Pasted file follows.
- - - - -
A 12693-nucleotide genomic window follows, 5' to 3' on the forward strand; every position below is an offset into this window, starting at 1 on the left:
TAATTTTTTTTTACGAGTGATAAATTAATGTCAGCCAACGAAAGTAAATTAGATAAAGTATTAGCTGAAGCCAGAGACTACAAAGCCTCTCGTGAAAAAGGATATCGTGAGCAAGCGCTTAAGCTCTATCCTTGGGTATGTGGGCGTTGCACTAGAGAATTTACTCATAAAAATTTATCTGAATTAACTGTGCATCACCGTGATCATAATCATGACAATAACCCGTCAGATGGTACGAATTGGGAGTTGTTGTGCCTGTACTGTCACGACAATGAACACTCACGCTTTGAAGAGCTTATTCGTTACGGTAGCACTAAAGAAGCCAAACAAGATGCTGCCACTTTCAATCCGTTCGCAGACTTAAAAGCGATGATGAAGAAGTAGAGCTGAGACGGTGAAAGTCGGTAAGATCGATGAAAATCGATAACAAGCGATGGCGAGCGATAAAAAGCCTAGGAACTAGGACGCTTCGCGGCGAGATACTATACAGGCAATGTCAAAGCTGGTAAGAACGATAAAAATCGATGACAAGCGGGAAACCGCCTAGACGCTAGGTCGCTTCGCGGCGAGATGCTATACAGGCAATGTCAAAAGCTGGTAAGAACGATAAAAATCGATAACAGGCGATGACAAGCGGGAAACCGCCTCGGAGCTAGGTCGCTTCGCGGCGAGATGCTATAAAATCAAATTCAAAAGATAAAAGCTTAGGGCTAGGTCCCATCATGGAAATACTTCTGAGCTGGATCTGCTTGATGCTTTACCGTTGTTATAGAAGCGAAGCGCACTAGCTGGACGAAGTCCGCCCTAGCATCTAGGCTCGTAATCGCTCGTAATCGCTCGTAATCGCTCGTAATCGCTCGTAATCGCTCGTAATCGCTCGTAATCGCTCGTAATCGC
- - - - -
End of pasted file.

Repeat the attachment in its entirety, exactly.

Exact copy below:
A 12693-nucleotide genomic window follows, 5' to 3' on the forward strand; every position below is an offset into this window, starting at 1 on the left:
TAATTTTTTTTTACGAGTGATAAATTAATGTCAGCCAACGAAAGTAAATTAGATAAAGTATTAGCTGAAGCCAGAGACTACAAAGCCTCTCGTGAAAAAGGATATCGTGAGCAAGCGCTTAAGCTCTATCCTTGGGTATGTGGGCGTTGCACTAGAGAATTTACTCATAAAAATTTATCTGAATTAACTGTGCATCACCGTGATCATAATCATGACAATAACCCGTCAGATGGTACGAATTGGGAGTTGTTGTGCCTGTACTGTCACGACAATGAACACTCACGCTTTGAAGAGCTTATTCGTTACGGTAGCACTAAAGAAGCCAAACAAGATGCTGCCACTTTCAATCCGTTCGCAGACTTAAAAGCGATGATGAAGAAGTAGAGCTGAGACGGTGAAAGTCGGTAAGATCGATGAAAATCGATAACAAGCGATGGCGAGCGATAAAAAGCCTAGGAACTAGGACGCTTCGCGGCGAGATACTATACAGGCAATGTCAAAGCTGGTAAGAACGATAAAAATCGATGACAAGCGGGAAACCGCCTAGACGCTAGGTCGCTTCGCGGCGAGATGCTATACAGGCAATGTCAAAAGCTGGTAAGAACGATAAAAATCGATAACAGGCGATGACAAGCGGGAAACCGCCTCGGAGCTAGGTCGCTTCGCGGCGAGATGCTATAAAATCAAATTCAAAAGATAAAAGCTTAGGGCTAGGTCCCATCATGGAAATACTTCTGAGCTGGATCTGCTTGATGCTTTACCGTTGTTATAGAAGCGAAGCGCACTAGCTGGACGAAGTCCGCCCTAGCATCTAGGCTCGTAATCGCTCGTAATCGCTCGTAATCGCTCGTAATCGCTCGTAATCGCTCGTAATCGCTCGTAATCGCTCGTAATCGC